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Ed Wray the latest to bid farewell to Betfair

There's a time at most big companies when the last of the original founders move on - sometimes it is by choice, other times they are usurped by investors or an involuntary departure in a wooden box was the only way they'd leave.

Ed Wray, Andrew Black, Mark Davies, David Williams (legal) and Jon Cumberlege (operations) were the main five guys at Betfair when I joined way back in 2002 and what a great time it was. An exciting new company putting a rocket up the tired old UK betting industry and wanting to take on the world. The latter quartet have long moved on to enjoy the riches of their involvement, Ed has just announced he will be stepping down as company chairman.

The company is a long way from where it was in those days, some for the good, some for the bad, but you can't argue it has changed the betting industry forever.

I remember first meeting Ed in the old Parsons Green office after an hour chatting to David Williams, the head legal guy for several years, who had been 'interviewing' me with his bare feet up on the desk on a warm London day. Yes, there was once warm weather in London - I believe it was about August 25, 2002!

Ed and I had a great chat about the company, the betting industry and the world - it was easy to work out this was going to be a fantastic firm to work for.

A couple of months later, after finishing a stint of travelling, I became a consultant for Betfair, working on the Australian market, travelling to racecourses around the nation, being dragged into the stewards' room at Northam races in country Western Australia, slandered in the press by one of the most clueless racing adminstrators ever seen - Robert Nason - for making the perfectly valid statement that Australia has too many races and a fair chunk of them are contested by animals not fit to be on a racecourse (got a deserved dressing down from Ed for that), and many more good times....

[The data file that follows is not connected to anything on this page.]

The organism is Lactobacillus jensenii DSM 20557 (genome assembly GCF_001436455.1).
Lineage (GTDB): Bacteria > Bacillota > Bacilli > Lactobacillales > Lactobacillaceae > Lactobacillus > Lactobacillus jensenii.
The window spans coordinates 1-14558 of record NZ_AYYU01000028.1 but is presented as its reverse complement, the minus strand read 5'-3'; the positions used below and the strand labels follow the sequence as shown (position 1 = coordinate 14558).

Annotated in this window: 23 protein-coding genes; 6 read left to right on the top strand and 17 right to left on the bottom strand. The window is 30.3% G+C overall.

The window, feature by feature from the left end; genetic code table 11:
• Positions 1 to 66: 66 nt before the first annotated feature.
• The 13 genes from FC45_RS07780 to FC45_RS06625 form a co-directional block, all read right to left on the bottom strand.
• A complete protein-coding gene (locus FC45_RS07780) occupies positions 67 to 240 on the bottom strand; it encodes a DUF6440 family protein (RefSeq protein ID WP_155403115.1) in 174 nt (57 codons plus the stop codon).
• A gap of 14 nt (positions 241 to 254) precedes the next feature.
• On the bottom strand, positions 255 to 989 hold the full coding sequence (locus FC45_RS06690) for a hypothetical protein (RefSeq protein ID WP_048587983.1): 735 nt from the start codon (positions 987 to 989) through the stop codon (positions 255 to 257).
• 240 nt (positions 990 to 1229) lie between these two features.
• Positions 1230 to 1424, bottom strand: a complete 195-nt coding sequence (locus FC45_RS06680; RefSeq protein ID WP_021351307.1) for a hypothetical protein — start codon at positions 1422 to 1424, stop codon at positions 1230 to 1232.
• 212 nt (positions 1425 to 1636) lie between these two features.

It was all about working for Ed and Bert, and their dream. A dream that turned into something huge, and naturally, as it became a big corporate entity the fun slowly disappeared. It was no longer building someone's dream with an ethos of being the punter's best mate but turning into a soulless place desperate to float and with its heart set on screwing punters for every penny they can get.

After a strong revival in the past fortnight, taking the share price from £6 to around £8, Betfair's share price dropped over 50p today after the announcement. Part of it would be due to Ed's impending departure, but overall it was a bad day for the markets where most copped it. Times have changed at Betfair, the last real link to its exciting beginning is about to leave the building.

Enjoy your time on the golf course Ed, or wherever you choose to spend your time now, you've earned it.

Sent from my BlackBerry® wireless device

Comments

  1. Interesting timing to say the least.

    Didn't Ed purchase about 150k shares as recently as Mid-July?

    I guess every good thing comes to an end and now all the people who positioned the Company so well in Years gone by will have left, and Betfair becomes just another corporate play thing to be eventually ruined...........

    Does make you wonder if Mr Wray and Mr Black (who's lock up period ends next month) may be planning something to take the idea back to the roots. Imagine the damage that would do to Betfair and how many people (me included) would be falling over themselves to throw their money at it.

    Food for thought.

    ReplyDelete
  2. I think it was something to do with corporate governance - not sure how that works, forcing out the original founder...

    ReplyDelete
  3. What else this company put under the carpet before the float?
    http://tinyurl.com/6l6nm8h

    ReplyDelete

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